Saffron, a spice made from the dried stigmas of crocus plants, is popular in Middle Eastern, Spanish and Indian cuisine. It's also been used to treat depression (and right other internal wrongs) in traditional Persian medicine and as a nerve-calming medicinal incense in Tibetan healing practices. There isn't a wealth of research to back up saffron's effect on mood, but a series of smaller experiments from Iran, which produces most of the world's saffron, showed promising results: Capsules of 30 mg of saffron were more effective at lifting depression than a placebo and were also found to be as effective as Prozac. Saffron can be expensive, and it will take about 15 strands (there are only 3 per flower) to make up a 30 mg dose, according to Duke's Handbook of Medicinal Herbs of the Bible. But consider this your excuse to enjoy an extra helping of paella, the Mediterranean fish stew that owes its color and unique flavor to the spice.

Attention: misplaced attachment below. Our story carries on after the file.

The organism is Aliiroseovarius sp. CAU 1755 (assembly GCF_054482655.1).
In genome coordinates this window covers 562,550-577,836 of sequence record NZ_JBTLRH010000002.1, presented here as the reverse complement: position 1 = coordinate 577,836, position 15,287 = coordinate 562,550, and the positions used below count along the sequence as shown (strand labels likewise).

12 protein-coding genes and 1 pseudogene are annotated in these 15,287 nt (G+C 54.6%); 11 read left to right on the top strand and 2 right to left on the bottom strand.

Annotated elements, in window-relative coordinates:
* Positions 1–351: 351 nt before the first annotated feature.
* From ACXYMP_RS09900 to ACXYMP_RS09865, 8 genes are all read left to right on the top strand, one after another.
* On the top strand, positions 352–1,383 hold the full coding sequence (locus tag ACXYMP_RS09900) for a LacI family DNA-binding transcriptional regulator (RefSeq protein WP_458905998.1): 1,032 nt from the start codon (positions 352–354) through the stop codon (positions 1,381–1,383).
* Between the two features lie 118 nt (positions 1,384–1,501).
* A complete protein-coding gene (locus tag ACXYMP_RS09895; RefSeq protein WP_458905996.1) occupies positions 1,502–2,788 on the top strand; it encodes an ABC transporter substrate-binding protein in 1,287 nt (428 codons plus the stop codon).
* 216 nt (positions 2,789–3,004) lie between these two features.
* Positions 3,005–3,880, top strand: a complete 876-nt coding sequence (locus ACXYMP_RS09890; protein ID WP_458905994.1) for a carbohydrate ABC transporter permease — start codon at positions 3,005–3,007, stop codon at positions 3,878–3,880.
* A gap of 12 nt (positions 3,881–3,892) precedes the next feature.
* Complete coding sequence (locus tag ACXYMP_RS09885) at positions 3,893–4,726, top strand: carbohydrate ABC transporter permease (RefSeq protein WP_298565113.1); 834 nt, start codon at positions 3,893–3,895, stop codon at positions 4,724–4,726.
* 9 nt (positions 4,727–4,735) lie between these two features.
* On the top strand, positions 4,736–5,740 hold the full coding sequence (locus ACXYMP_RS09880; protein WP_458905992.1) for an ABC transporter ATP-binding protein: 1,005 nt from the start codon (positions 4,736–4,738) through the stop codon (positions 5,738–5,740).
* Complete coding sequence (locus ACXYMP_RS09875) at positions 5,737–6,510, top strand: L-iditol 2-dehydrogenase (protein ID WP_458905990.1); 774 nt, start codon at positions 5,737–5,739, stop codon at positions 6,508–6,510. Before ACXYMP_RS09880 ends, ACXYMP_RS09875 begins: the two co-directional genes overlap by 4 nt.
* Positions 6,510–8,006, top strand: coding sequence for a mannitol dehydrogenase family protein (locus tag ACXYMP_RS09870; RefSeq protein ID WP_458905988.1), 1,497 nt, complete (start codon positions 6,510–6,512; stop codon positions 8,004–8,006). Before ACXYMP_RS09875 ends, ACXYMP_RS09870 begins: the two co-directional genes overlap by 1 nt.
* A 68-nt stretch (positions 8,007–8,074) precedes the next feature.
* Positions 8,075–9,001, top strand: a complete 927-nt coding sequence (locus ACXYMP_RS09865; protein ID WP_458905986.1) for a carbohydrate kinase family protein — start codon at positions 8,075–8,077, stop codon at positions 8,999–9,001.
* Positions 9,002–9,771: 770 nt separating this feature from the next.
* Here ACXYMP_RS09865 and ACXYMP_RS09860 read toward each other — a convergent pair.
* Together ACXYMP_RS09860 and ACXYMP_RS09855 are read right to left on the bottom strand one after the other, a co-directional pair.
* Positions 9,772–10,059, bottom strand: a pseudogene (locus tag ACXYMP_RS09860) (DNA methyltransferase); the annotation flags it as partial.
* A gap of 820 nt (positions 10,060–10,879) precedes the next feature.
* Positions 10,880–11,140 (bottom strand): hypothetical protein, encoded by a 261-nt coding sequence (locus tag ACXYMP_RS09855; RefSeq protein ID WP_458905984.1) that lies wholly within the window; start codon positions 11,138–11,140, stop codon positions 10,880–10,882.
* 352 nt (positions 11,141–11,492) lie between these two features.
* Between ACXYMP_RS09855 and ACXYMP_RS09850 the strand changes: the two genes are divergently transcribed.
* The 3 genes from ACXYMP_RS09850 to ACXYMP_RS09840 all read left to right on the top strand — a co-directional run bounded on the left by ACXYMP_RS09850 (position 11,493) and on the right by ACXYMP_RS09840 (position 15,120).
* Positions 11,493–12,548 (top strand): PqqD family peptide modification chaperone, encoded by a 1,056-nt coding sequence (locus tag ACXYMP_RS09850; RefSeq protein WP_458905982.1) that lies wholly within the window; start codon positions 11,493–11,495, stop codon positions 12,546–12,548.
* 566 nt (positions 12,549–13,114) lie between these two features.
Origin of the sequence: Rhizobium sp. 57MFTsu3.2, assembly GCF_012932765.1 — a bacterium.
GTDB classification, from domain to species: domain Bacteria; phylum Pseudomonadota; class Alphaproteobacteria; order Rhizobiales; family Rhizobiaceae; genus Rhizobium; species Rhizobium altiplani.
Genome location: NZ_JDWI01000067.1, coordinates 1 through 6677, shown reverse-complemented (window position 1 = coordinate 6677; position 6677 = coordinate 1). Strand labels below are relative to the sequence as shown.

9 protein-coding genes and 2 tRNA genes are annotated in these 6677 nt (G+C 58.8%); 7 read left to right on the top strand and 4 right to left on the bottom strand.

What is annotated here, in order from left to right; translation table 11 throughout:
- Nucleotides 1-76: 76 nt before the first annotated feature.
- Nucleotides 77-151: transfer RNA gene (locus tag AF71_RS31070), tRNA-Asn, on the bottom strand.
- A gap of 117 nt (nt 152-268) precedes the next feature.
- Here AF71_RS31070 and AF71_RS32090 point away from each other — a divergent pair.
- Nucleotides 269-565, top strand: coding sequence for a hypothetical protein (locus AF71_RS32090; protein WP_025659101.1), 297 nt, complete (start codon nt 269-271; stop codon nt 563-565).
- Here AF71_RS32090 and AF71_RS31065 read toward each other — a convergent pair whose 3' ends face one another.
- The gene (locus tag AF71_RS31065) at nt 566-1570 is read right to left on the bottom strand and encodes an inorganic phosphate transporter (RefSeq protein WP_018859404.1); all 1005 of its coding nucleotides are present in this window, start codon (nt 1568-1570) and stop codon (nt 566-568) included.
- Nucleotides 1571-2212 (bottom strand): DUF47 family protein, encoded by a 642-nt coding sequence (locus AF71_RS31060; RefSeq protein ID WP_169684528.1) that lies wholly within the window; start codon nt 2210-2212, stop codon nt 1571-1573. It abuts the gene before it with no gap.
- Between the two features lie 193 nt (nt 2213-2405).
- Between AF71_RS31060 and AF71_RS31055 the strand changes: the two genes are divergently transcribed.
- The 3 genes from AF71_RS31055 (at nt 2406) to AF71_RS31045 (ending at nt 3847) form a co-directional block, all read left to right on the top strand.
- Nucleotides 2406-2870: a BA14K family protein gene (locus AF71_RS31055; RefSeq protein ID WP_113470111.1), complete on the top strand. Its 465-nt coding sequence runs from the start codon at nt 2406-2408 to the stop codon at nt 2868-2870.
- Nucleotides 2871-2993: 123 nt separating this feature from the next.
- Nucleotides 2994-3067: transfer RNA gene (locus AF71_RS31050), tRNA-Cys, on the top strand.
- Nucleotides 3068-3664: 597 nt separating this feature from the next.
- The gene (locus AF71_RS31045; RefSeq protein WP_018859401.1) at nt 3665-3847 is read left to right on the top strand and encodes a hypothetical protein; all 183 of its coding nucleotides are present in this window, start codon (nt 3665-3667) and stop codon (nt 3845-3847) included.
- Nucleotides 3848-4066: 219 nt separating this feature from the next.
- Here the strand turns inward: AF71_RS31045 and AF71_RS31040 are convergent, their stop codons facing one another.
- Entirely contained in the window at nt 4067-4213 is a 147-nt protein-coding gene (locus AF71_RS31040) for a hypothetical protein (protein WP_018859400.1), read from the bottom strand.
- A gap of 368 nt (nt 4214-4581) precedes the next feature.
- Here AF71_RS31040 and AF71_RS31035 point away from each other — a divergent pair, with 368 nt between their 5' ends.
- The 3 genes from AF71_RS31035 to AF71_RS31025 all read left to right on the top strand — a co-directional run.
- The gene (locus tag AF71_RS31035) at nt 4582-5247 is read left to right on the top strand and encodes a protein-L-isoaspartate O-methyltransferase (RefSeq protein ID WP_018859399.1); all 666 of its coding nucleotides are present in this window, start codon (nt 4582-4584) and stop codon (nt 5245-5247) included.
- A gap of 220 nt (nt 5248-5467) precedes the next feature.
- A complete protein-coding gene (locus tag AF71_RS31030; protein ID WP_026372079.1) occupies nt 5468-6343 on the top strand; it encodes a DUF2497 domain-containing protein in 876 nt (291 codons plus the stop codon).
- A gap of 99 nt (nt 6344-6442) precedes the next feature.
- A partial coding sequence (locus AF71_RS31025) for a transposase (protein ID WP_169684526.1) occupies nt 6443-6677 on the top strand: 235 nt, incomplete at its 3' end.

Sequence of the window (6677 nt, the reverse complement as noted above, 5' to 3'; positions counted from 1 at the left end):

Added perk: Paella is usually served family-style, and sharing it with friends can distract you from your problems.